Our new Pink Flamingo sign and the interior of the bar, guests will find a five-foot blow up flamingo, plastic flamingo stirrers, pink flamingo lights and much more. There will also be a special seat at the bar that is saved for one VIP guest only.

Joe, we would love to have you on-board and there will be a pink stool at the bar with your name on it!!!

We encourage Local residents, flamingo enthusiasts and baseball fans are encouraged to stop by the new Pink Flamingo in the coming weeks to help celebrate a legendary season and support everyone’s favorite northside baseball team.


Merkles_Boner_game_Polo_Grounds_Sept23_1908Merkle’s Boner is one of the most prominent incidents in the history of major league baseball. It occurred in 1908 and involved many future Hall of Fame players.

Fred Merkle was a 19-year-old player filling in for veteran Fred Tenney at first base for the New York Giants when the famous play occurred. During the first decade of the 1900s, the top National League teams were the Pittsburgh Pirates, the New York Giants, and the Chicago Cubs. During the 1908 season, the Giants and Cubs were in a close battle for first place. The Cubs had previously won the pennant in 1906 and 1907, while the Giants had won in 1904 and 1905.

A few days prior to the game in which the play occurred, Cubs captain and eventual Hall of Famer Johnny Evers warned an umpire that he was going to insist on the umpires calling a runner out if he failed to touch the succeeding base at the end of a game. It was common, at the time, if a batter batted home a runner who was on third base to win a game, for a runner on first base to just leave the field instead of bothering to touch second base. The player whom Evers had seen supposedly failing to touch second base was Warren Gill in a game played on September 4th between the Cubs and the Pittsburgh Pirates.

On the day in question, September 23rd, the exact same situation happened in New York. Moose McCormick was the runner on third base, and when pitcher Jack Pfiester‘s offering was hit into the outfield by batter Al Bridwell, McCormick ran home, scoring what he thought was the winning run, and ran into the clubhouse.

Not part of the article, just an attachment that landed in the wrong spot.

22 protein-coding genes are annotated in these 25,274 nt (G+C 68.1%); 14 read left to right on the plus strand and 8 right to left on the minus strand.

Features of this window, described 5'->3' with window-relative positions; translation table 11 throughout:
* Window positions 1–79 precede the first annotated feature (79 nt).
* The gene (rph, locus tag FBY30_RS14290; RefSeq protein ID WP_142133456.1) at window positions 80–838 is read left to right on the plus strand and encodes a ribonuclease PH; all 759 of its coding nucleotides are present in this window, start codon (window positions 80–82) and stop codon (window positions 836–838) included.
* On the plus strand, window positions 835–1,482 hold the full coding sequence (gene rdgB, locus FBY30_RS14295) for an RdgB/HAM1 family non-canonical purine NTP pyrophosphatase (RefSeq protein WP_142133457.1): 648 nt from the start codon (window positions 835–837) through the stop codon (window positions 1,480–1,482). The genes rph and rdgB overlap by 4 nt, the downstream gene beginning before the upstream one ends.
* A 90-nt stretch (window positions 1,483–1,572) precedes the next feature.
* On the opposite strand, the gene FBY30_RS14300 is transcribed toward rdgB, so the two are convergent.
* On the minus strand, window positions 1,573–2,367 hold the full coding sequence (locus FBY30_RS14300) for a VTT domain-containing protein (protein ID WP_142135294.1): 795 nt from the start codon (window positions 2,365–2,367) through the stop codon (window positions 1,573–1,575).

Fred Merkle was on first base, and he ran toward second base. Whether he actually reached second base has been disputed over the decades. At some point, he veered off as if to run off the field.

Evers yelled at the umpire Hank O’Day, who was the same man that he had warned a few days earlier. Christy Mathewson, the famous Giants pitcher and eventual Hall of Famer, very quickly saw what was happening, and ran onto the field to stop Merkle from leaving.

Meanwhile, the ball had been hit into the outfield, and was picked up by outfielder Solly Hofman. Hofman at first didn’t think there was any rush to return the ball to the infield, but Evers screamed at him to throw it to second base to get a force out on Merkle.

Another famous Giant and eventual Hall of Famer, Ironman Joe McGinnity was coaching at third base that day and saw what was happening. He ran over to second base. As that was happening, the Giant fans in the stands, thinking the game was over, were streaming onto the field. At least one of them was near second base, and as the ball came from the outfield toward second base, he and McGinnity and Evers engaged in a struggle to catch and control the ball, at the same time as Mathewson was manoeuvering Merkle. The fan ended up getting control of the ball, and heaved it into the stands, where it disappeared. An alternate version claims that Rube Kroh, a Chicago pitcher, wrestled the ball from the fan and gave it to Evers, who touched second base.

First baseman and eventual Hall of Famer Frank Chance was the Cubs’ player/manager, and he came out of the dugout to argue his team’s case with the umpire, who had not given any ruling as to whether the winning run had scored. This was somewhat dangerous, as the Giants fans were all over the field, and while Chance argued, many of the fans got quite angry with him.

Not to be outdone, the Giant manager, eventual Hall of Famer John McGraw, came out to argue the Giant side of the story. The umpire listened to both sides, gathered the other umpire, Bob Emslie, and went into the umpires’ room (which was merely a “cage” of metal bars under the stands), where they tried to discuss the problem amidst the raucous yelling of Giant fans trying to influence the decision.

The police were called as a result of the pandemonium, and the Cubs team had to be escorted by the police from the stadium in front of thousands of angry Giant fans.

The umpires ruled the next day that Merkle had not touched second base, and therefore that the Giants had not won the game. The league president eventually ruled that the game was a tie and had to be replayed in its entirety. When it was replayed, the Cubs won. At the end of the season, the Cubs finished one game ahead of the Giants for the pennant. Johnny Evers’ smart move had won the pennant for the Cubs against the Giants.